"At first we were upset about the $100 raise, and then we remembered before we were paying $1,650, so we're still saving $1,000 a month, so we should be happy," she said. "It was ridiculous. There were times we had to borrow money, take money out of our IRA; $1,650 a month is like a mortgage."
Young said she mailed her ballot for Clinton, noting the candidate's strong support for health reform since the days when her husband was president.
Snyder, who visited the nonprofit Health Insurance Counseling and Advocacy Program workshop for help choosing a Part D prescription plan, is struggling with paying for expensive medications because she's fallen into the coverage gap known as the doughnut hole. Three of her medications cost $1,000 for a three-month supply.
Snyder said she has worked to trim her budget, including cutting back on cable, has changed to a cheaper medication and comparison shops between pharmacies. She also signed up with one drugmaker's assistance program to receive a cholesterol medication at no cost.
The plan she selected for next year will keep her out of the gap, which is scheduled to be phased out in 2020 because of the Affordable Care Act. The option, offered through AARP, cuts her premium by more than half -- to $33.40 a month from $68.60.
"I love it," Snyder said. "There's no doughnut hole. That's very good news."
Snyder, a registered Republican, said Monday that she ultimately decided to vote for Trump because overall she supports his policy views. He has called for a repeal of Obamacare, a program Snyder said she doesn't particularly like.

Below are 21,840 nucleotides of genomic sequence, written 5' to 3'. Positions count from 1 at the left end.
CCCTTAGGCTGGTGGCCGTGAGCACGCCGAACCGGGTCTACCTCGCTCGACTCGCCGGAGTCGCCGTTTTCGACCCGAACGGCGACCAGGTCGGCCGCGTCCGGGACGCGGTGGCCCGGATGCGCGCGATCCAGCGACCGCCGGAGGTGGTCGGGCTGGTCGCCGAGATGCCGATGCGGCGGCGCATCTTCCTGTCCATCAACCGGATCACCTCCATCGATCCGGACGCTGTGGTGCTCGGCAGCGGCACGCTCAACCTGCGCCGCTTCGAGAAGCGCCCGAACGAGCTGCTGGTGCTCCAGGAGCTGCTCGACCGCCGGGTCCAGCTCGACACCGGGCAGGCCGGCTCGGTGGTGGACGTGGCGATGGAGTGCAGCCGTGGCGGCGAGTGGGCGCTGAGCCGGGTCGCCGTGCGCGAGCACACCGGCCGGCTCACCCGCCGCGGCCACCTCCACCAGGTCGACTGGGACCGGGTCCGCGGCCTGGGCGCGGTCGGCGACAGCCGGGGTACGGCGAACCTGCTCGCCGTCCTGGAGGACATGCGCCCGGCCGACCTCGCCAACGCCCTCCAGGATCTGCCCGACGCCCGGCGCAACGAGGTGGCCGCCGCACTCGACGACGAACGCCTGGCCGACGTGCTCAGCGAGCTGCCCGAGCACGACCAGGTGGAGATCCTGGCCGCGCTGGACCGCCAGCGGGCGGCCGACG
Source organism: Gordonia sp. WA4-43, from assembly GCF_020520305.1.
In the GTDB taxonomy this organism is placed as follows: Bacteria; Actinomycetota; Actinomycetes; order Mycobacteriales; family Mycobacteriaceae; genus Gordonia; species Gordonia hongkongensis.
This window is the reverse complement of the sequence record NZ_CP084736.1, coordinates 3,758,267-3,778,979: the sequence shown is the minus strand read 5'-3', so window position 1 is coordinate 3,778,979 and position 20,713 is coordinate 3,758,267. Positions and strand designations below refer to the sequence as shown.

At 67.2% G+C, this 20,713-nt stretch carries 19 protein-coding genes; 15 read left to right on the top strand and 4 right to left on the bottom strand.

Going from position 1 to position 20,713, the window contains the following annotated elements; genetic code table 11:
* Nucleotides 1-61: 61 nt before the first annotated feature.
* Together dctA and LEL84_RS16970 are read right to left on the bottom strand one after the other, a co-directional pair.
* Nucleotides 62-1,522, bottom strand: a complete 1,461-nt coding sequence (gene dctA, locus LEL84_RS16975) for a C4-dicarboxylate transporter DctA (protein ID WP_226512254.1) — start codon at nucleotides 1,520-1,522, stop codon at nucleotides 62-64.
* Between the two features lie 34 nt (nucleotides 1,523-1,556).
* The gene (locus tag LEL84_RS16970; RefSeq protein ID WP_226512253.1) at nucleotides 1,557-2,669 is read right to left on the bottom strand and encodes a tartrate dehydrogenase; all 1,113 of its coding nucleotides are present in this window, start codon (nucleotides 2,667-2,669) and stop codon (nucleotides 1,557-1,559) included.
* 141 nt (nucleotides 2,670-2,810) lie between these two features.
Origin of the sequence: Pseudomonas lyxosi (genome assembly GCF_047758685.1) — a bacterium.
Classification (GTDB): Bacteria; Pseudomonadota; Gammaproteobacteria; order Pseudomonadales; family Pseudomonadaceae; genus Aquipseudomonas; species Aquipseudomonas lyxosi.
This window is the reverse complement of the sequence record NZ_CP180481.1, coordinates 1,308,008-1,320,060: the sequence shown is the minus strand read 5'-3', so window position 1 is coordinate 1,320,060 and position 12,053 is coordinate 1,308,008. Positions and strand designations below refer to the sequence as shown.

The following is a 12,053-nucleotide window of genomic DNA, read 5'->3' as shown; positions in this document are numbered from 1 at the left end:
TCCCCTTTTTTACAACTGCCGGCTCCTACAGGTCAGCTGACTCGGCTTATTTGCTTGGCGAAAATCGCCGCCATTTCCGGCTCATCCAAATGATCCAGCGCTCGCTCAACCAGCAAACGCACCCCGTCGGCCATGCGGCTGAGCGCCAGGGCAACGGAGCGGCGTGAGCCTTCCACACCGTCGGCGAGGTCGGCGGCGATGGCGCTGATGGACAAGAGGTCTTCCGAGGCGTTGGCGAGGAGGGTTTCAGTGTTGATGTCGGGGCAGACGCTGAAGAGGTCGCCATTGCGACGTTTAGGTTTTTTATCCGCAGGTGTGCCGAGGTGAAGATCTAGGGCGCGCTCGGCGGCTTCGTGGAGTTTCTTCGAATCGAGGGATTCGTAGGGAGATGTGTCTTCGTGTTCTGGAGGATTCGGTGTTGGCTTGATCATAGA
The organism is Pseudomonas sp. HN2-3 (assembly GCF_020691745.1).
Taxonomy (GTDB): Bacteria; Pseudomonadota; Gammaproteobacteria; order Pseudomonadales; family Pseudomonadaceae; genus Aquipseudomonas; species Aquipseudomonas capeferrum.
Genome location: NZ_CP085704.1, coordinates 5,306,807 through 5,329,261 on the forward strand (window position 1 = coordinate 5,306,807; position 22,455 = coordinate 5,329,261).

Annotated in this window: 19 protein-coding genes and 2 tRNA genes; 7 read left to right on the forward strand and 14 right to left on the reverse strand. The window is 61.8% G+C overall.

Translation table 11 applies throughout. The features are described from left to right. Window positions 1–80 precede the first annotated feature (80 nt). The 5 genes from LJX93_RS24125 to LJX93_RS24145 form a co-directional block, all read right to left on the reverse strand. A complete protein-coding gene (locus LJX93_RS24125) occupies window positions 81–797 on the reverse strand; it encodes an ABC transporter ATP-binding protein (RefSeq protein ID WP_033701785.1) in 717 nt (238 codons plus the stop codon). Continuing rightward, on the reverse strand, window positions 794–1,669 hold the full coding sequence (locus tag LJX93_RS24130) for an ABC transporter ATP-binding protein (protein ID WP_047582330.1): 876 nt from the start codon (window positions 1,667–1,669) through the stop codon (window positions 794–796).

"It's about picking the best of two evils," she said.
Richard Chambers, senior vice president of policy and advocacy at Molina Healthcare, said debate over the Affordable Care Act is reminiscent of the reactions to the creation of Medicare and Medicaid in 1965.
"The program has survived Republican and Democratic administrations," Chambers said. "It's much different. It doesn't look like it did back in 1965. It went through a lot of changes and adaptation, and the parties agreed. It may not be any different for the ACA over the next 10 years but we don't know."
But not all with a stake in the Affordable Care Act will head to the polls.
On Tuesday morning, Gene Yancosky, 50, of Azusa signed up for an Obamacare plan through Covered California after paying a $700 penalty on his taxes last year for forgoing insurance. He chose a Health Net plan for $376 a month and did not qualify for a subsidy.
"That's perfect," he said of the price. "This is about what I used to pay through work. I think that's good, I just don't like the fine."
Yancosky, who works in construction but said his employer's insurance has too high of a deductible, said he's not registered to vote. He said he doesn't feel educated enough on political issues but was pleasantly surprised by the ease of enrolling at Quote Selection Insurance Services in Huntington Beach.
"It was extremely easy," he said. "It was simple."